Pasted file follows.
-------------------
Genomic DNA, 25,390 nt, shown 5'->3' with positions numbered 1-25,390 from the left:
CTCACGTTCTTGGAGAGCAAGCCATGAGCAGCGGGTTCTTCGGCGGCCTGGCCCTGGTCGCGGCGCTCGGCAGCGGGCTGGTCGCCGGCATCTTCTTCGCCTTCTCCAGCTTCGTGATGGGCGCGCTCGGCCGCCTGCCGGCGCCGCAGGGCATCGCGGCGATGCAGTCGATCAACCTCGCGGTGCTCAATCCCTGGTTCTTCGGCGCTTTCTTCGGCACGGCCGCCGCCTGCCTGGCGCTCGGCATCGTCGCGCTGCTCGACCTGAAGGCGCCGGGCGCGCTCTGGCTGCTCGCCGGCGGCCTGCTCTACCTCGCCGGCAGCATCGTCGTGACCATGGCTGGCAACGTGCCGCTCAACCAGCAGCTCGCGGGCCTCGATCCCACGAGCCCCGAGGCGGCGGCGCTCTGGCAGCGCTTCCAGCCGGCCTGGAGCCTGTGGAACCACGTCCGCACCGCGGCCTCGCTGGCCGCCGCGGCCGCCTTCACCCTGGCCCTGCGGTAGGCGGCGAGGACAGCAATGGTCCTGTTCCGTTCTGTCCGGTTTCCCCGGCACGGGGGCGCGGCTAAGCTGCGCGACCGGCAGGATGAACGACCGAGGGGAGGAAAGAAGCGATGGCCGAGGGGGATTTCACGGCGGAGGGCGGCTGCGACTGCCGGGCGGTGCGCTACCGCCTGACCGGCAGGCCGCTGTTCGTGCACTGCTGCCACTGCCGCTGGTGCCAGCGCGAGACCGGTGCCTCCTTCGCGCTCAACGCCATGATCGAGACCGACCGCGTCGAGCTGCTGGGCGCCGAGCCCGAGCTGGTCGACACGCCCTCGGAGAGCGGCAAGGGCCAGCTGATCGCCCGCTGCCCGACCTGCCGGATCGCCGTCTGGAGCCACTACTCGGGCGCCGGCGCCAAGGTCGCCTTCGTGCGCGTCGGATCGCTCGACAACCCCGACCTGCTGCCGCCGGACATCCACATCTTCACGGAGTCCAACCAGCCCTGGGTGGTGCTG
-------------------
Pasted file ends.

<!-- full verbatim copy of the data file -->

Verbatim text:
Genomic DNA, 25,390 nt, shown 5'->3' with positions numbered 1-25,390 from the left:
CTCACGTTCTTGGAGAGCAAGCCATGAGCAGCGGGTTCTTCGGCGGCCTGGCCCTGGTCGCGGCGCTCGGCAGCGGGCTGGTCGCCGGCATCTTCTTCGCCTTCTCCAGCTTCGTGATGGGCGCGCTCGGCCGCCTGCCGGCGCCGCAGGGCATCGCGGCGATGCAGTCGATCAACCTCGCGGTGCTCAATCCCTGGTTCTTCGGCGCTTTCTTCGGCACGGCCGCCGCCTGCCTGGCGCTCGGCATCGTCGCGCTGCTCGACCTGAAGGCGCCGGGCGCGCTCTGGCTGCTCGCCGGCGGCCTGCTCTACCTCGCCGGCAGCATCGTCGTGACCATGGCTGGCAACGTGCCGCTCAACCAGCAGCTCGCGGGCCTCGATCCCACGAGCCCCGAGGCGGCGGCGCTCTGGCAGCGCTTCCAGCCGGCCTGGAGCCTGTGGAACCACGTCCGCACCGCGGCCTCGCTGGCCGCCGCGGCCGCCTTCACCCTGGCCCTGCGGTAGGCGGCGAGGACAGCAATGGTCCTGTTCCGTTCTGTCCGGTTTCCCCGGCACGGGGGCGCGGCTAAGCTGCGCGACCGGCAGGATGAACGACCGAGGGGAGGAAAGAAGCGATGGCCGAGGGGGATTTCACGGCGGAGGGCGGCTGCGACTGCCGGGCGGTGCGCTACCGCCTGACCGGCAGGCCGCTGTTCGTGCACTGCTGCCACTGCCGCTGGTGCCAGCGCGAGACCGGTGCCTCCTTCGCGCTCAACGCCATGATCGAGACCGACCGCGTCGAGCTGCTGGGCGCCGAGCCCGAGCTGGTCGACACGCCCTCGGAGAGCGGCAAGGGCCAGCTGATCGCCCGCTGCCCGACCTGCCGGATCGCCGTCTGGAGCCACTACTCGGGCGCCGGCGCCAAGGTCGCCTTCGTGCGCGTCGGATCGCTCGACAACCCCGACCTGCTGCCGCCGGACATCCACATCTTCACGGAGTCCAACCAGCCCTGGGTGGTGCTG